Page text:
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XSS vulnerability found on PayPal

An XSS vulnerability has been discovered on a PayPal page that could enable attackers to make a fake page that steals users' personal information. Harry Sintonen, a researcher in Finland, discovered the flaw and revealed it to others in an IRC chat with other security professionals. The flaw could allow an attacker to easily put their own content on an authentic PayPal page that displays in the address bar and even uses an EV SSL Certificate to turn the address bar green.

Screenshot showing PayPay XSS vulnerability

The question of whether EV Certificates make XSS vulnerabilities more harmful has been brought up several times before. It is especially important to consider when popular sites like PayPal and SourceForge are affected. Netcraft has been critical of EV Certificates when they are involved in XSS and noted how PayPal has been such a huge supporter of EV Certificates:

While SSL certificates do indeed provide a higher level of assurance when it comes to site ownership, they cannot guarantee that a site is free from other security problems – including cross-site scripting. There are concerns that hackers may exploit misunderstandings in the significance of the green address bar for their own benefit, piggybacking off the trust that is instilled by EV certificates. Users need to be aware that a green address bar does not guarantee the origin of a page's contents if there is a cross-site scripting vulnerability on that page.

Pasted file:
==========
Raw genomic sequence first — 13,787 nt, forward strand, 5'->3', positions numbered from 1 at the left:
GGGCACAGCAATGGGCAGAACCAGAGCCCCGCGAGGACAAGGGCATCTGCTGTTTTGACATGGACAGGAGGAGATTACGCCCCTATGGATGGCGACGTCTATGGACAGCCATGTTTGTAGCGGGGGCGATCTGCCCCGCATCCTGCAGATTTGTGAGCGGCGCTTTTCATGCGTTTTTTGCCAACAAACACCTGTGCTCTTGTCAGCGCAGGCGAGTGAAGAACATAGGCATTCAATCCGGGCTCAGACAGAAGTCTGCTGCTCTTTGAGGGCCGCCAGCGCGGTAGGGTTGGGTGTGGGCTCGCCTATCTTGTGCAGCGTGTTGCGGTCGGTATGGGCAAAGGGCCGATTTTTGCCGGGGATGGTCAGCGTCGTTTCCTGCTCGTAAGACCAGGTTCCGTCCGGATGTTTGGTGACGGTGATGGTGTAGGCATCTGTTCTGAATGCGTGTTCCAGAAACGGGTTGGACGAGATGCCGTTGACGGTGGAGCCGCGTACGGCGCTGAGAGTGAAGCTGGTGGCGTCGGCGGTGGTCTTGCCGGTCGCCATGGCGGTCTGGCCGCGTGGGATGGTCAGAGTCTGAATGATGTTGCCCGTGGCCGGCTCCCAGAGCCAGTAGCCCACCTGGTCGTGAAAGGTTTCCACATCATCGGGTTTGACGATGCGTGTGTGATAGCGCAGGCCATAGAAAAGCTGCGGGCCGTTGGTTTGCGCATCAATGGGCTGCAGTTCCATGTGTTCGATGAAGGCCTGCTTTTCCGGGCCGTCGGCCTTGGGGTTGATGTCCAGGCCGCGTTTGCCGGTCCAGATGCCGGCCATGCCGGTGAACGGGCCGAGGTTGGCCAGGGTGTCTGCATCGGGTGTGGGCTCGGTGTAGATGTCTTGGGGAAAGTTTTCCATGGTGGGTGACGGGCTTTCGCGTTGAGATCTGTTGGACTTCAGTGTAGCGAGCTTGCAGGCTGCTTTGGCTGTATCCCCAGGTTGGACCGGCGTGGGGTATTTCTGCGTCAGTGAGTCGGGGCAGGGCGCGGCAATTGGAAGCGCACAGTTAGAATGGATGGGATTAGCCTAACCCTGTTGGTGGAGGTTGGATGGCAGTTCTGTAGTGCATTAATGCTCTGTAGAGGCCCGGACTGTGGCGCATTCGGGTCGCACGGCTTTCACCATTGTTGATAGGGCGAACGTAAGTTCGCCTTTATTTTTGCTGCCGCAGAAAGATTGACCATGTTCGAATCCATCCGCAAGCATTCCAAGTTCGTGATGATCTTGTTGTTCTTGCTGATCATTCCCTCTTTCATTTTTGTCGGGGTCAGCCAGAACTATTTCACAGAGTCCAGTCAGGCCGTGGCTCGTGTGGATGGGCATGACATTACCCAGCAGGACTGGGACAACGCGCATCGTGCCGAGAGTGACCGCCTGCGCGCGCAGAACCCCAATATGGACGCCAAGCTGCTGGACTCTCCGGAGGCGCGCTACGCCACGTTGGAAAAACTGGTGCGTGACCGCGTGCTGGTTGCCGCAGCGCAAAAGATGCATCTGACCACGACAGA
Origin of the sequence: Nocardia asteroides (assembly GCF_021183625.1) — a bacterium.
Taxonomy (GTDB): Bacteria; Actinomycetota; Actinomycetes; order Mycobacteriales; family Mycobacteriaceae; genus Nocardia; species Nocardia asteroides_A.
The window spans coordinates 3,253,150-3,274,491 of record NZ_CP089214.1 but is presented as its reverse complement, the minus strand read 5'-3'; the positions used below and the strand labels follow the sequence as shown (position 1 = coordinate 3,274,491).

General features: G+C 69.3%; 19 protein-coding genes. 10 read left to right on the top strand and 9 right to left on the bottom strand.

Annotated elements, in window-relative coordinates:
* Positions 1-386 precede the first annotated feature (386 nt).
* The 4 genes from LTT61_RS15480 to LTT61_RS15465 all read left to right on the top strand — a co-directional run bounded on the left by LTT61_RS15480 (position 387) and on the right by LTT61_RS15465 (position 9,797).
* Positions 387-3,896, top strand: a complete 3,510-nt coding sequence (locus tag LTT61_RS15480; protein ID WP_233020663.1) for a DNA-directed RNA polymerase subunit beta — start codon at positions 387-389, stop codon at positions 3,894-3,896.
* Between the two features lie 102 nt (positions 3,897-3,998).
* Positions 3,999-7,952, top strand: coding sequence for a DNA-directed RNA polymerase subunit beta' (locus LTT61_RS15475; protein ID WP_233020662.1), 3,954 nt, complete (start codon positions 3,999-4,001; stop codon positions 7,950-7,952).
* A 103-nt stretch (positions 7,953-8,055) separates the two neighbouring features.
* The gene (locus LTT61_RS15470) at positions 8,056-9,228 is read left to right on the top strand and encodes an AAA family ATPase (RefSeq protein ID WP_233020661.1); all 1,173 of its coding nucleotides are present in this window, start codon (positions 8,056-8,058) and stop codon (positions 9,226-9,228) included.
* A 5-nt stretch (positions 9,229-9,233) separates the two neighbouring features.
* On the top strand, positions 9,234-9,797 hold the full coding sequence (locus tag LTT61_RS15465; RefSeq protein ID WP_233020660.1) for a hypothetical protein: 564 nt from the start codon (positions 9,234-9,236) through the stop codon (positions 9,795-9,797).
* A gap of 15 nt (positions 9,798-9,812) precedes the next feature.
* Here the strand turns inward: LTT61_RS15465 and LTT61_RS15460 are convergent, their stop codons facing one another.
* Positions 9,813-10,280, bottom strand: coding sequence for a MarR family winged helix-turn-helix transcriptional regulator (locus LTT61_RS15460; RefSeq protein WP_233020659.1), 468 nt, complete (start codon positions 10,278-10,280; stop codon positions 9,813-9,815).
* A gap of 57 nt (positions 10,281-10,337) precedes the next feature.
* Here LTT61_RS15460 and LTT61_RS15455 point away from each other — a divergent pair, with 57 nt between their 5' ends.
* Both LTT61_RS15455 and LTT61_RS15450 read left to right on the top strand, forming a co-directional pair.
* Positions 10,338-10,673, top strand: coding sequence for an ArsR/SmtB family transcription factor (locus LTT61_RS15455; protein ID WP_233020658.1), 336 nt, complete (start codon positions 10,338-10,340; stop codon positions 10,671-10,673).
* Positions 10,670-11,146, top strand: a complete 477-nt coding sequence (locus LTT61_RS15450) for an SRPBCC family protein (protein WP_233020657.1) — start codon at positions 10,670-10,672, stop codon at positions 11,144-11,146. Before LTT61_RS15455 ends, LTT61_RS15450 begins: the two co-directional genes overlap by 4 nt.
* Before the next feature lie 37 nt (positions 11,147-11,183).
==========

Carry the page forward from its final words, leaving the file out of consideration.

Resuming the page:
The vulnerability comes to light only a month after PayPal published a practical approach to managing phishing on their blog, which extols the use of Extended Validation certificates in preventing phishing. The document describes browsers that do not support EV certificates as "unsafe" and announces the company's plans to block customers from accessing their website from the most unsafe browsers.

 Dan Goodin even pointed out how EV Certificates seemed to fill an imaginary hole:

The discovery is one more reason to remain skeptical of extended validation SSL, which has always struck us as a solution in search of a problem. Yes, we know it's supposed to close a loophole that's long existed in SSL by certifying, in this case for example, that it is eBay (the parent company of PayPal) that owns the SSL certificate for the specific PayPal page. But we've not yet heard of a single attack involving a forged certificate, so we're tempted to think the measure is more gimmick designed to generate revenue for VeriSign and its competitors than anything else.

Still, the effectiveness of EV Certificates in gaining user's trust is getting harder to dispute. The most effective approach to resolving problems like this is stressing complete security compliance by detecting and fixing XSS flaws or implementing a system in web browsers that requires all content on an EV protected page to come from sources that are also EV protected.

Originally posted on Sun May 18, 2008